âSince then, the party’s libertarian minority has been pushed back. Under Lindner, who took the reins of party leadership three months after the 2013 defeat, PaquÃ© said the FDP had become “more global and pragmatic.”
The Free Democrats’ election result last month was solid – 11.5% of the vote, a minor improvement from 2017 – but barely a triumph, which is one reason the party attracted more in addition the attention to its popularity among first-time voters. And while young FDP supporters are also concerned about intergenerational debt, they don’t necessarily feel attached to the specific tax fetishes the party has clung to in the past.
âWe see that young Germans demand long-term sustainability from politics,â PaquÃ© said. âBut not all of them define sustainability in a purely ecological way like the Greens, but also more broadly, in a technological, social and economic sense. And these young voters are drawn to our philosophy.
The FDP may have declared its intention to return the EU’s fiscal rules to their pre-pandemic situation, but even the main voices of powerful German trade bodies and economic institutes have recently struck a chord.
“The future German government is formed as part of a rapidly evolving political debate,” said Christian Odendahl, chief economist at the Center for European Reform think tank. âThe negative interest rates have eased the fears of the Germans about indebtedness. More importantly, the next government will be required by law to meet specific climate goals.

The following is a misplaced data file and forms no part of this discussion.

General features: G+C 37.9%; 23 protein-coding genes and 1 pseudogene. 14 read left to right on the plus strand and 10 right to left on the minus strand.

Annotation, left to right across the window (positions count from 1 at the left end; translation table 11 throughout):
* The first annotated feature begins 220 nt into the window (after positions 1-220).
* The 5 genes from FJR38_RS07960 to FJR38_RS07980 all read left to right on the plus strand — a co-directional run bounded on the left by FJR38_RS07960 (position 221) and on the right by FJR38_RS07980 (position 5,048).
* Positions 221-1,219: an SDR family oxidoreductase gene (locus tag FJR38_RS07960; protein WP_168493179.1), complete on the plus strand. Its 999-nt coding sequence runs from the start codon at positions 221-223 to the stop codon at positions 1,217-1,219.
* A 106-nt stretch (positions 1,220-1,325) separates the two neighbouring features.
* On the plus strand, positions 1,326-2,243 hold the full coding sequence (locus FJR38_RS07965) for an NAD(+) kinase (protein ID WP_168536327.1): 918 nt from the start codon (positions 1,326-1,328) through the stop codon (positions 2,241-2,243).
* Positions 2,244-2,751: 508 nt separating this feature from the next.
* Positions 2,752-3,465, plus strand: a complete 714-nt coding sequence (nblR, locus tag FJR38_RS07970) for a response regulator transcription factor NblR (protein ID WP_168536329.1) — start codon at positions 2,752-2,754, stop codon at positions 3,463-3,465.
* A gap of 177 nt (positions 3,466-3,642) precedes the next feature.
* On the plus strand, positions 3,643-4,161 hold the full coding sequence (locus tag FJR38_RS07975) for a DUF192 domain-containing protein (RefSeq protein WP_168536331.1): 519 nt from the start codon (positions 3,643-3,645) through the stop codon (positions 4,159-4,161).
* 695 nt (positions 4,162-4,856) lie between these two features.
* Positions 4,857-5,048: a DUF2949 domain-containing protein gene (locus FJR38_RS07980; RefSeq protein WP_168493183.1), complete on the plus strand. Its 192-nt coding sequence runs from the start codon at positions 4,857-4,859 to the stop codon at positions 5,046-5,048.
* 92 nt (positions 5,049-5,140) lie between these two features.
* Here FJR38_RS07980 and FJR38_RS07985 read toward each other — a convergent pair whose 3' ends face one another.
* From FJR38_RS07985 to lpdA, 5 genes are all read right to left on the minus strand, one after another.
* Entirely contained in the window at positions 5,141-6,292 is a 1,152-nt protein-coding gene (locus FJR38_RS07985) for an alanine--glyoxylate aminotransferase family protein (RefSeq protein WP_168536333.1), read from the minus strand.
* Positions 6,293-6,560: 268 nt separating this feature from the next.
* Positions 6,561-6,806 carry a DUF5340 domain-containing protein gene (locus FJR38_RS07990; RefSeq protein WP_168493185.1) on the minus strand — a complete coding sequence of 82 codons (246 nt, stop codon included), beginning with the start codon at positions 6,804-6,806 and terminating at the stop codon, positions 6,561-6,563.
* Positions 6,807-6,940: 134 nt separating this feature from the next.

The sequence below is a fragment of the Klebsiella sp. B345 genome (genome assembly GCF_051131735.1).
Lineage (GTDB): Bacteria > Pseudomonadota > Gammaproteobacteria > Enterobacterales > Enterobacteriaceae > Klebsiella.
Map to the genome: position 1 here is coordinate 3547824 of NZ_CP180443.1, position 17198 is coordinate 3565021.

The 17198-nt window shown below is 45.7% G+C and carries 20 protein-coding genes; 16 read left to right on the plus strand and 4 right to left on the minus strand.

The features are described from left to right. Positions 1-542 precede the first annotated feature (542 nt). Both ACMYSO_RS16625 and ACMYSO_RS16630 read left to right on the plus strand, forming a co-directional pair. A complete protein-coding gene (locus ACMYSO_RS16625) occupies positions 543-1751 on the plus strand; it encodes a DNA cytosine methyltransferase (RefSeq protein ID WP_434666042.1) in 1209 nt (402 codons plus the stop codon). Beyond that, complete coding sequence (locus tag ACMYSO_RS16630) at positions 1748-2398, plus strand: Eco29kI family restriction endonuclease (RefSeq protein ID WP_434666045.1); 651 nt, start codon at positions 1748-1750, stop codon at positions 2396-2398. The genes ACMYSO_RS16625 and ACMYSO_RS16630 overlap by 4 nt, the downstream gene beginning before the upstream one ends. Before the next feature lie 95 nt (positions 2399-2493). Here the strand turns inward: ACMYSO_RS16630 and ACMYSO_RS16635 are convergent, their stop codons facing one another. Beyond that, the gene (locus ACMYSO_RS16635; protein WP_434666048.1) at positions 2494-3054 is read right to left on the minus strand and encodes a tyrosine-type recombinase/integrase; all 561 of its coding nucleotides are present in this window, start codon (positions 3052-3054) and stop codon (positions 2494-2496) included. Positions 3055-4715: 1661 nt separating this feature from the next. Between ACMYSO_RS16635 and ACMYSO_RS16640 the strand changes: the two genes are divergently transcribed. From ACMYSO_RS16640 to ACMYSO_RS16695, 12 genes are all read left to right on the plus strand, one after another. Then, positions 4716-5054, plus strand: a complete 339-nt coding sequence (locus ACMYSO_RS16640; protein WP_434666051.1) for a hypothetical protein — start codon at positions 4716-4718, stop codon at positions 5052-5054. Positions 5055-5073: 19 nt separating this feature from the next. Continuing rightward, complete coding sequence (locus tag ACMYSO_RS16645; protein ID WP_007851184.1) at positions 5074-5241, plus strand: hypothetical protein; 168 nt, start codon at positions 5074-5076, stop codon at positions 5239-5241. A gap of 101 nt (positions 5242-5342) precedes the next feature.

âThe current promise of the FDP is that these goals can be achieved through a cross-sector cap-and-trade program. What they aren’t saying yet is that such an approach will inevitably lead to higher carbon prices, which they don’t want either. Something will have to give way.
Odendahl said he expected the amount of necessary domestic investment identified by the next German government to set a benchmark for the rest of Europe.
âThe expectation to act as a consensus seeker within Europe weighs on every German finance minister, regardless of party. We can find that the Ministry of Finance will shape Christian Lindner more than it will shape his office. “